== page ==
Does Tamerlan Tsarnaev deserve a funeral?
Yesterday (April 21, 2013) I read two unrelated internet articles that melded together in my mind. One speculated about the feelings doctors might have about providing medical care to a “public enemy.” The lead-in blurb mused: “What’s a good doctor to do when a villain hobbles into the emergency room? Kent Sepkowitz on the human obligation to treat everyone. Even Dzhokhar Tsarnaev.”
“There is no moral dilemma,” one commenter responded. “Patient hits the door of the Emergency Room, patient gets treated. Period. End of discussion. There is no philosophizing, no angst. Everyone gets the best care possible, regardless of who they are or what they’ve done.” I agree.
The second article was headlined: “Tamerlan Tsarnaev, suspected Boston Bomber, may not get Islamic funeral from wary Muslims.” A wide range of opinions were voiced concerning whether clergy should provide a religious funeral for someone who has committed Tsarnaev’s alleged atrocities.
One thing for sure, it’s a no-win situation for the Muslims. If they provide a proper burial and full religious rites, they’ll be accused of supporting extremism. Yet if they refuse, they’ll be labelled a heartless, graceless religion.
I know nothing firsthand about the rituals, liturgy and general emphasis of a Muslim funeral. But I do know from having attended or officiated at many Christian funerals that, irrespective of how much the focus may be on the deceased’s transition from this life, a major part of the exercise, directly or indirectly, is to bring comfort and a degree of finality to the living.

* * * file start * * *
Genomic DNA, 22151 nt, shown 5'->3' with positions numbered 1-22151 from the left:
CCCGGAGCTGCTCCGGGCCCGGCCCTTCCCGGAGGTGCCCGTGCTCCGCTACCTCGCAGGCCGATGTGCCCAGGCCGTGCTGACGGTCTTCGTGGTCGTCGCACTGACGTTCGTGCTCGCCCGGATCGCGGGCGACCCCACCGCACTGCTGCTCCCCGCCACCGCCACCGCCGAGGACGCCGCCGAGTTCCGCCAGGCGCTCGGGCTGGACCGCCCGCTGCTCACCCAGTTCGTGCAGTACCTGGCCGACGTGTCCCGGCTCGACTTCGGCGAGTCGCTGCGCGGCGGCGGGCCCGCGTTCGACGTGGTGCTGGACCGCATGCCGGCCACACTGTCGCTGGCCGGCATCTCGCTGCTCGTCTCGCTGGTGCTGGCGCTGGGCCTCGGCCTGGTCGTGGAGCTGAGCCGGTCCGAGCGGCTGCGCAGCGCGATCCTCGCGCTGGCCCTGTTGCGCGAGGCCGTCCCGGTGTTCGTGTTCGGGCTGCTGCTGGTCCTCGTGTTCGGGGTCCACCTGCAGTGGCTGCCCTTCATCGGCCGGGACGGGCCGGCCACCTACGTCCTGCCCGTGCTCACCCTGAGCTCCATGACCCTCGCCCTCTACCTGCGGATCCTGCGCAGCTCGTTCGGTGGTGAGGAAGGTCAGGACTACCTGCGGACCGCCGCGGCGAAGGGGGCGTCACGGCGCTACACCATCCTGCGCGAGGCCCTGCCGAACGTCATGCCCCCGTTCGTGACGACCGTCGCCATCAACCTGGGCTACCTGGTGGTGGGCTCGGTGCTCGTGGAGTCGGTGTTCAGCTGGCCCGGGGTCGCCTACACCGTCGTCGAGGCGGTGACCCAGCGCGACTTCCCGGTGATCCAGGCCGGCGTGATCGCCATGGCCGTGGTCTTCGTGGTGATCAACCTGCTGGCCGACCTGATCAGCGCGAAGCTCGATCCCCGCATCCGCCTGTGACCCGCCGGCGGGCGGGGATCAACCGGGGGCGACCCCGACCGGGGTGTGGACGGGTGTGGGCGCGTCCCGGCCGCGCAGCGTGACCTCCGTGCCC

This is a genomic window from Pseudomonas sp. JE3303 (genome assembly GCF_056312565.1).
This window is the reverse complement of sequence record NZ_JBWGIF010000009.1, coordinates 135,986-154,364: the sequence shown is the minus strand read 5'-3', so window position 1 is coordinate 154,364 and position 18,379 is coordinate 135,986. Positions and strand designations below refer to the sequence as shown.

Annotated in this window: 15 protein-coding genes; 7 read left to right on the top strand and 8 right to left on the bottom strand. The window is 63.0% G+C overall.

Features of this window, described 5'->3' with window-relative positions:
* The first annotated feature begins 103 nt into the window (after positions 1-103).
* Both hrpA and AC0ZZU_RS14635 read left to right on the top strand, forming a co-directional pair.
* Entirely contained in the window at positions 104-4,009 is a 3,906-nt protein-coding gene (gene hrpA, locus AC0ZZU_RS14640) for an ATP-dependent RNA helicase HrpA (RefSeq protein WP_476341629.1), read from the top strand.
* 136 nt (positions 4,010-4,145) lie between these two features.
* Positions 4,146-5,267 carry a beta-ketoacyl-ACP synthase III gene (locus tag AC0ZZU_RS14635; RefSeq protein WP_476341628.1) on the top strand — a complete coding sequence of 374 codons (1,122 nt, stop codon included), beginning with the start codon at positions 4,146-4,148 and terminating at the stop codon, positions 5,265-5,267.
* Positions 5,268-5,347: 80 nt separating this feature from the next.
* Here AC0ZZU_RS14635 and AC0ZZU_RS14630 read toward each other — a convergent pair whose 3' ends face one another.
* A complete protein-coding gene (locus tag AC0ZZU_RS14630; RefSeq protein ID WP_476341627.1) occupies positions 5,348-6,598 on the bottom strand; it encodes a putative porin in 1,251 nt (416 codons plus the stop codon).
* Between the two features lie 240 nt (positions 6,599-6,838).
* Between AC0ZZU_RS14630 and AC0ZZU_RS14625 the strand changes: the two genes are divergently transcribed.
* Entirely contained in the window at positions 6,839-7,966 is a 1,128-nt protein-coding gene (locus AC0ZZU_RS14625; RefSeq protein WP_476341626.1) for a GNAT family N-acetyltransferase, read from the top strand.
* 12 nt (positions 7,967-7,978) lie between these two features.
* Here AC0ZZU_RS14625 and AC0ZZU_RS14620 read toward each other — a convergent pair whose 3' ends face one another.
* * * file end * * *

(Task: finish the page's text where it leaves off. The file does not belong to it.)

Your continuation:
No matter how villainous a person may have been, he or she is someone’s son or daughter, sister or brother, mother or father, friend or neighbor. Even in the case of bad people, the survivors typically look to the spiritual community to help them process what has happened and the reality of their loved one’s death.
I think we should leave it with the Muslims to proceed in whatever way they feel is most appropriate in this case, granted the highly complex web of circumstances they’re dealing with.
However, it’s worth noting that, if the medical community can (quite appropriately, I believe) remain free from condemnation despite being committed to heal even humanity’s worst, then we surely shouldn’t condemn the spiritual community when it seeks to bring healing to those whose lives have been deeply affected by years of contact with a deceased person of questionable character–yet who’s someone doctors would have been expected to treat without hesitation or reservation.
James Coffin is executive director of the Interfaith Council of Central Florida.